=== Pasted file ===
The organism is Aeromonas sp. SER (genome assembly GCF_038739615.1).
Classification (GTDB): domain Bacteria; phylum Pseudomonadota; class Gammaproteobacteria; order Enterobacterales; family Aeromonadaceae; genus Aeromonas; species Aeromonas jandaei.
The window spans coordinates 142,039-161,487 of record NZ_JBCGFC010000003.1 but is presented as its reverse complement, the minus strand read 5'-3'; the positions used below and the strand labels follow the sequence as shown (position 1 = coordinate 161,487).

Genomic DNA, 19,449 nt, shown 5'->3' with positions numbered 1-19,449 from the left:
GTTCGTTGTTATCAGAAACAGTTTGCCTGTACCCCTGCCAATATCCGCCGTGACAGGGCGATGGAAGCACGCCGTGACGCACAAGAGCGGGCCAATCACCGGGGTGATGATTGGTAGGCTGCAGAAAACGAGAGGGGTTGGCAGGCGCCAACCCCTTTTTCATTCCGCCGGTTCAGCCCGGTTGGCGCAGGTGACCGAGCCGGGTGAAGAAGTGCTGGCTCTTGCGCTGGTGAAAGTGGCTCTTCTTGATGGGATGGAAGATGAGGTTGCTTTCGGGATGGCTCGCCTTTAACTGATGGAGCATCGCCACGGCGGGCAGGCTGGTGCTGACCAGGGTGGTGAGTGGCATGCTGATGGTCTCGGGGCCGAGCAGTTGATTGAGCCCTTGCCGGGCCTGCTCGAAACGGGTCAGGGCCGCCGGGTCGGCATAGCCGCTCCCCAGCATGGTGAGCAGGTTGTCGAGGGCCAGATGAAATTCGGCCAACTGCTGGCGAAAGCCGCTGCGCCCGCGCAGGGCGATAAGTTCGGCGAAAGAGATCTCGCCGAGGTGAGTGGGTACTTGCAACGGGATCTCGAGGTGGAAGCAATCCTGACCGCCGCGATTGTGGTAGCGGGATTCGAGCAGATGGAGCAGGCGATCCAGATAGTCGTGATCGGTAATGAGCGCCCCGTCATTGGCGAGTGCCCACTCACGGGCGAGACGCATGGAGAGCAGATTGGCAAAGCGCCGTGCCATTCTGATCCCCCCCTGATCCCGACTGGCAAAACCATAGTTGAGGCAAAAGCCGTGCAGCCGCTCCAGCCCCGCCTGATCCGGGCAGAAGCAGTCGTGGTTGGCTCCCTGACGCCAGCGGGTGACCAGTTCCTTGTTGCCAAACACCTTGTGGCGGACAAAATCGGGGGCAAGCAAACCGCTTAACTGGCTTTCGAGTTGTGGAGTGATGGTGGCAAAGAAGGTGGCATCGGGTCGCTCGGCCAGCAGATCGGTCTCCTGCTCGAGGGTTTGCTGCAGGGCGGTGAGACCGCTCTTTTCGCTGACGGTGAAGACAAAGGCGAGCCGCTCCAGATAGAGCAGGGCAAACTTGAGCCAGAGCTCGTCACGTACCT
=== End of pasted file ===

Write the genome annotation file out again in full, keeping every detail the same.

The organism is Aeromonas sp. SER (genome assembly GCF_038739615.1).
Classification (GTDB): domain Bacteria; phylum Pseudomonadota; class Gammaproteobacteria; order Enterobacterales; family Aeromonadaceae; genus Aeromonas; species Aeromonas jandaei.
The window spans coordinates 142,039-161,487 of record NZ_JBCGFC010000003.1 but is presented as its reverse complement, the minus strand read 5'-3'; the positions used below and the strand labels follow the sequence as shown (position 1 = coordinate 161,487).

Genomic DNA, 19,449 nt, shown 5'->3' with positions numbered 1-19,449 from the left:
GTTCGTTGTTATCAGAAACAGTTTGCCTGTACCCCTGCCAATATCCGCCGTGACAGGGCGATGGAAGCACGCCGTGACGCACAAGAGCGGGCCAATCACCGGGGTGATGATTGGTAGGCTGCAGAAAACGAGAGGGGTTGGCAGGCGCCAACCCCTTTTTCATTCCGCCGGTTCAGCCCGGTTGGCGCAGGTGACCGAGCCGGGTGAAGAAGTGCTGGCTCTTGCGCTGGTGAAAGTGGCTCTTCTTGATGGGATGGAAGATGAGGTTGCTTTCGGGATGGCTCGCCTTTAACTGATGGAGCATCGCCACGGCGGGCAGGCTGGTGCTGACCAGGGTGGTGAGTGGCATGCTGATGGTCTCGGGGCCGAGCAGTTGATTGAGCCCTTGCCGGGCCTGCTCGAAACGGGTCAGGGCCGCCGGGTCGGCATAGCCGCTCCCCAGCATGGTGAGCAGGTTGTCGAGGGCCAGATGAAATTCGGCCAACTGCTGGCGAAAGCCGCTGCGCCCGCGCAGGGCGATAAGTTCGGCGAAAGAGATCTCGCCGAGGTGAGTGGGTACTTGCAACGGGATCTCGAGGTGGAAGCAATCCTGACCGCCGCGATTGTGGTAGCGGGATTCGAGCAGATGGAGCAGGCGATCCAGATAGTCGTGATCGGTAATGAGCGCCCCGTCATTGGCGAGTGCCCACTCACGGGCGAGACGCATGGAGAGCAGATTGGCAAAGCGCCGTGCCATTCTGATCCCCCCCTGATCCCGACTGGCAAAACCATAGTTGAGGCAAAAGCCGTGCAGCCGCTCCAGCCCCGCCTGATCCGGGCAGAAGCAGTCGTGGTTGGCTCCCTGACGCCAGCGGGTGACCAGTTCCTTGTTGCCAAACACCTTGTGGCGGACAAAATCGGGGGCAAGCAAACCGCTTAACTGGCTTTCGAGTTGTGGAGTGATGGTGGCAAAGAAGGTGGCATCGGGTCGCTCGGCCAGCAGATCGGTCTCCTGCTCGAGGGTTTGCTGCAGGGCGGTGAGACCGCTCTTTTCGCTGACGGTGAAGACAAAGGCGAGCCGCTCCAGATAGAGCAGGGCAAACTTGAGCCAGAGCTCGTCACGTACCT